For this coming weekend, the team has focused their efforts on ensuring the smooth running of the website, another area which can suffer due to the peak traffic volumes. They have learnt from their competitors, who have experienced issues, that this is important to the customer and are again seeking to pre-empt and protect against this in order to beat the competition hands down.
Rounding up their Black Friday strategy, Craig Wheeler, operations director at Feelunique, stated that, “This is a key trading period for us and we spend a massive amount of energy ensuring that both new and existing customers have no issues when they visit our website during this period. We ensure that we set reasonable expectations on despatch and delivery and expect to surpass these each year. It is a tremendously exciting time for us and the whole business lights up. It really kicks off the Christmas period!”
When it comes to dedicated gift websites, the spikes in traffic reflect the public mentality that this is a sales period ideally suited to stocking up on presents, without paying a fortune. Notonthehighstreet.com is the UK's leading curated online marketplace that connects more than 5,000 small creative businesses with the world, offering inspiring, unique and thoughtful gifts. They see 10 times as many transactions on Black Friday as they do on their average day; thanks to deals of up to 50% off across all their categories including: home and garden, food and drink, fashion and jewellery, and baby and child.
They have also noted a spike in the customer reviews that they receive during this period, again showcasing the additional benefits of the increased traffic, beyond the sales made. The feedback gained during the period can not only improve the service moving forwards and lead to even more happy customers, as Feel Unique has shown, but also congratulate a site on their preparation, deals and offerings; providing valuable insight into the product selections and operations. Reviews from notonthehighstreet.com include comments such as “endless items I could buy… huge range… service was amazing… craftsmanship is incredible” – complimenting not only the site itself, but it’s selection of small business Partners and the products stocked. The feedback gathered during this time, then, helps keep the sites in great shape all year round.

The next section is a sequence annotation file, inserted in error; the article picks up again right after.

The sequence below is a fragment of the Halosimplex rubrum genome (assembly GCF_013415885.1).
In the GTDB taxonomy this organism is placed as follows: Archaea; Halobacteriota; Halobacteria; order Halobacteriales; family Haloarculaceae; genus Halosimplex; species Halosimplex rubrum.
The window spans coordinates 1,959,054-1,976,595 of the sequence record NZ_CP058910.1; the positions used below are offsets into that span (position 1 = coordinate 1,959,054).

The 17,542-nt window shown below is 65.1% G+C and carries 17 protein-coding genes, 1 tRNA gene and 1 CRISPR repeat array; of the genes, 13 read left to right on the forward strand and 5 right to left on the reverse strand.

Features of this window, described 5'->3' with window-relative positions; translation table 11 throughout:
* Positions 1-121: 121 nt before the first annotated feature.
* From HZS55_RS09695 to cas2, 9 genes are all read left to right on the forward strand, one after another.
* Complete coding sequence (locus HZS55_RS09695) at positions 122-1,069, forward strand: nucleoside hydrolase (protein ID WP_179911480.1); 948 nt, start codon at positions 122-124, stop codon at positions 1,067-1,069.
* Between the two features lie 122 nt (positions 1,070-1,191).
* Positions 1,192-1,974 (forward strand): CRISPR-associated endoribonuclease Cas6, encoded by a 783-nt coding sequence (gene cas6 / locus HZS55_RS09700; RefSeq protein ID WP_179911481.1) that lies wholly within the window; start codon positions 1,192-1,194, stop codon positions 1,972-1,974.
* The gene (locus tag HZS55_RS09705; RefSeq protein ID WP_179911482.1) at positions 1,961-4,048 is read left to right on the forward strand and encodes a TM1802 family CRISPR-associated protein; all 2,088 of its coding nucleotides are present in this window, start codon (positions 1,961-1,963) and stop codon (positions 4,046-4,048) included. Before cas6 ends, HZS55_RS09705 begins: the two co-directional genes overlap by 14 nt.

To summarise, Black Friday certainly presents an unbeatable opportunity for retailers, not only in terms of sales but customer insight too. That being said, it can also present a myriad of difficulties too. In order to overcome these and maximise the opportunities available, the best strategy is to learn from past and others’ challenges, and remember to prepare well in advance. Prevention is better than cure when it comes to customer problems, and simple measures can make all the difference between a retailer making or breaking it during the Black Friday festivities.Andrew Mabbutt is CEO of Feefo.com